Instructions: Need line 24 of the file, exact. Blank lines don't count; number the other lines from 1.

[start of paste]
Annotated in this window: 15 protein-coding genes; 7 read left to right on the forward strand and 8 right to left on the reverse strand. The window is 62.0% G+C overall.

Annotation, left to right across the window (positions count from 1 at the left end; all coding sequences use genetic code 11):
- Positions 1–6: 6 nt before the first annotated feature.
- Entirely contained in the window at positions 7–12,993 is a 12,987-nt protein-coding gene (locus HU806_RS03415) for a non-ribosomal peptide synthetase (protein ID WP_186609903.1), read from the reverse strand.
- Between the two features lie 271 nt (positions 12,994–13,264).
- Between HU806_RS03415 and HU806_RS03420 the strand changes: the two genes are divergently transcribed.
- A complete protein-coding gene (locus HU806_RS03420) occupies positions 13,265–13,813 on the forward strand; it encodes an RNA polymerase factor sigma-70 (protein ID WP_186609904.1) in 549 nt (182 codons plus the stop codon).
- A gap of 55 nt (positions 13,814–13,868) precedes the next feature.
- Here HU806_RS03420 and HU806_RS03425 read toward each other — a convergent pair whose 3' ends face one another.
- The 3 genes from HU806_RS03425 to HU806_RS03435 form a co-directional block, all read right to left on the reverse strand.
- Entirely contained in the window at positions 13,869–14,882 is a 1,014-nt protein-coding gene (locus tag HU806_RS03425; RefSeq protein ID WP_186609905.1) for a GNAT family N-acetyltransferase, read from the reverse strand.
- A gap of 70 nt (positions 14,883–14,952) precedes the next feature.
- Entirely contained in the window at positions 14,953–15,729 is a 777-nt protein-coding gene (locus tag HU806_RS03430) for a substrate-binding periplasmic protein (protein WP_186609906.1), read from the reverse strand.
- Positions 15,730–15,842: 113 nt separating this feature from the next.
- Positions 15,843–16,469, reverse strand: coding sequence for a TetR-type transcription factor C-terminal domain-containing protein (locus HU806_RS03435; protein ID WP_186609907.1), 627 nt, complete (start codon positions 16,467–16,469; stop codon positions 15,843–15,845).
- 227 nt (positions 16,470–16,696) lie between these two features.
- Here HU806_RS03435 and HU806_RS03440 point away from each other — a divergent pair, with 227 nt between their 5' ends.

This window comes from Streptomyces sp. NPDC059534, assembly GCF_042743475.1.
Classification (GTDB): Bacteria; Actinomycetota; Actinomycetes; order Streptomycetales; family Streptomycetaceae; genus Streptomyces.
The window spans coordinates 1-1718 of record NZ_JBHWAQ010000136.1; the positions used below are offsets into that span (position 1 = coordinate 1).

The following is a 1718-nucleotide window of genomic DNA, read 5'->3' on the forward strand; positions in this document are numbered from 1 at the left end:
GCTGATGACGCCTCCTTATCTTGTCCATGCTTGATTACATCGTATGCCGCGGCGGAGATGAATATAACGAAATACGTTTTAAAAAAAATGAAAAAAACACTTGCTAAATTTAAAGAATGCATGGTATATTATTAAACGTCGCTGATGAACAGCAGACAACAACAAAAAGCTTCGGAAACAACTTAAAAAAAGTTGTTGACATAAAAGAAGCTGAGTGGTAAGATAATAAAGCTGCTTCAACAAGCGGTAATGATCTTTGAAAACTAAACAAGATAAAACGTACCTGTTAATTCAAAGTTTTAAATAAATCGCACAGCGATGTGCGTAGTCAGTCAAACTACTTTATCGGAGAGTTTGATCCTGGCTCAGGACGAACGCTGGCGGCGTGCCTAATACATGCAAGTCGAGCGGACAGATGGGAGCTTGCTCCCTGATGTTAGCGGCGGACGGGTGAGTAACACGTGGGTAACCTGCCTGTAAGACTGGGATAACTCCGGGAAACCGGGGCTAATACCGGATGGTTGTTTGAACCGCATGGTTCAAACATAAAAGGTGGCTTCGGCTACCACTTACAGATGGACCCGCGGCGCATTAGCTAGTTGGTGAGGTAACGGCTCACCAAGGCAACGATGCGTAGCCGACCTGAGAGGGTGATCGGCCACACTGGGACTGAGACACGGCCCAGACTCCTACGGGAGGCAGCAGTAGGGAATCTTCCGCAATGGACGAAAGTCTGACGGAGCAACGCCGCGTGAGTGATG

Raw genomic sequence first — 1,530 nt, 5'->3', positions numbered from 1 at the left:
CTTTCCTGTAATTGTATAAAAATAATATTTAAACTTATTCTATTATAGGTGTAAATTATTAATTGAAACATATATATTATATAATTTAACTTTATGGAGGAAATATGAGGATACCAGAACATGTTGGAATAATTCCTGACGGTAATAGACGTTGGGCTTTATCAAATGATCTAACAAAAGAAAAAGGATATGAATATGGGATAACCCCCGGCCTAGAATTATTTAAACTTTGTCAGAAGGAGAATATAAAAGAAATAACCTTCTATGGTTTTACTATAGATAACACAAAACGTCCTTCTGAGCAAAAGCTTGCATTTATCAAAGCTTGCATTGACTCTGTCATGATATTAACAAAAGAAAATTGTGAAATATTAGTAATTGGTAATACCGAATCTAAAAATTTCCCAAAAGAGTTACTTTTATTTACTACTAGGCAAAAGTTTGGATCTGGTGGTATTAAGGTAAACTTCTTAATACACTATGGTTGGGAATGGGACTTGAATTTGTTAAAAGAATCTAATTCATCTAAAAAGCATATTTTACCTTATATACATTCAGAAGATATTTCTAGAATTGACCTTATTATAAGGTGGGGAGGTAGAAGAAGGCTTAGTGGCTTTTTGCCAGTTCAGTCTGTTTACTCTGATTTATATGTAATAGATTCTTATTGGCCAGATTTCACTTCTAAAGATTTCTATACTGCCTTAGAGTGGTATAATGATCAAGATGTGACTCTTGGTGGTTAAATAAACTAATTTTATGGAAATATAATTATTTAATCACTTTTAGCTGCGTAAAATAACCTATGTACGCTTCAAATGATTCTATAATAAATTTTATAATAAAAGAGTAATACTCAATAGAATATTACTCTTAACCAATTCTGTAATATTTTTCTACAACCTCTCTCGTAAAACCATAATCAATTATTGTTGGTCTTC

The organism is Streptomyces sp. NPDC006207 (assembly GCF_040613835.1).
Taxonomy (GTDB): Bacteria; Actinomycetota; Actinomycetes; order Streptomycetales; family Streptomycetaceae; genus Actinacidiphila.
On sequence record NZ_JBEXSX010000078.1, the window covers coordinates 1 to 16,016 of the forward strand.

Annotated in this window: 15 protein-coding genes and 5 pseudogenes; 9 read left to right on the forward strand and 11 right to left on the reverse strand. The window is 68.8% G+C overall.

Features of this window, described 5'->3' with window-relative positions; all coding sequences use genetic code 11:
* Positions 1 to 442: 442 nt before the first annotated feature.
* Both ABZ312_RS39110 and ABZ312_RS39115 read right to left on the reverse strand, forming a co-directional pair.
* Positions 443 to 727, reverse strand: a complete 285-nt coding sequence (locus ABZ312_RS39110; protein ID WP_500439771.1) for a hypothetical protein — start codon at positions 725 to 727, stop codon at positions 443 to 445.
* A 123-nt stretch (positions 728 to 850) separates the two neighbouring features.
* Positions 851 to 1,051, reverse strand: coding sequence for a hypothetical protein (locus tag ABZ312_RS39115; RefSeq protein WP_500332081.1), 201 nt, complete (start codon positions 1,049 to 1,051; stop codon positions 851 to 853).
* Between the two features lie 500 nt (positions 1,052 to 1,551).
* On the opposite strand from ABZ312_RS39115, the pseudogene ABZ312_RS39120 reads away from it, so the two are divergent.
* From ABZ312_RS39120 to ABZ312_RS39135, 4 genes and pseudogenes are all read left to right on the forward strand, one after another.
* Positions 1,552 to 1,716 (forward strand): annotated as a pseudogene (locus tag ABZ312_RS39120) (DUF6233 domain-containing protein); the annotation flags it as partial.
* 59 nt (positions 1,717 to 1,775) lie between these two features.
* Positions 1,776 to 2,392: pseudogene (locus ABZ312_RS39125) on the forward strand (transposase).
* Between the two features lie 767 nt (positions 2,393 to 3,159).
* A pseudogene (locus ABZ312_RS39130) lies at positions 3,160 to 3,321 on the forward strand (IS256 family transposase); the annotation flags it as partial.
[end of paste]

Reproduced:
CTTTCCTGTAATTGTATAAAAATAATATTTAAACTTATTCTATTATAGGTGTAAATTATTAATTGAAACATATATATTATATAATTTAACTTTATGGAGGAAATATGAGGATACCAGAACATGTTGGAATAATTCCTGACGGTAATAGACGTTGGGCTTTATCAAATGATCTAACAAAAGAAAAAGGATATGAATATGGGATAACCCCCGGCCTAGAATTATTTAAACTTTGTCAGAAGGAGAATATAAAAGAAATAACCTTCTATGGTTTTACTATAGATAACACAAAACGTCCTTCTGAGCAAAAGCTTGCATTTATCAAAGCTTGCATTGACTCTGTCATGATATTAACAAAAGAAAATTGTGAAATATTAGTAATTGGTAATACCGAATCTAAAAATTTCCCAAAAGAGTTACTTTTATTTACTACTAGGCAAAAGTTTGGATCTGGTGGTATTAAGGTAAACTTCTTAATACACTATGGTTGGGAATGGGACTTGAATTTGTTAAAAGAATCTAATTCATCTAAAAAGCATATTTTACCTTATATACATTCAGAAGATATTTCTAGAATTGACCTTATTATAAGGTGGGGAGGTAGAAGAAGGCTTAGTGGCTTTTTGCCAGTTCAGTCTGTTTACTCTGATTTATATGTAATAGATTCTTATTGGCCAGATTTCACTTCTAAAGATTTCTATACTGCCTTAGAGTGGTATAATGATCAAGATGTGACTCTTGGTGGTTAAATAAACTAATTTTATGGAAATATAATTATTTAATCACTTTTAGCTGCGTAAAATAACCTATGTACGCTTCAAATGATTCTATAATAAATTTTATAATAAAAGAGTAATACTCAATAGAATATTACTCTTAACCAATTCTGTAATATTTTTCTACAACCTCTCTCGTAAAACCATAATCAATTATTGTTGGTCTTC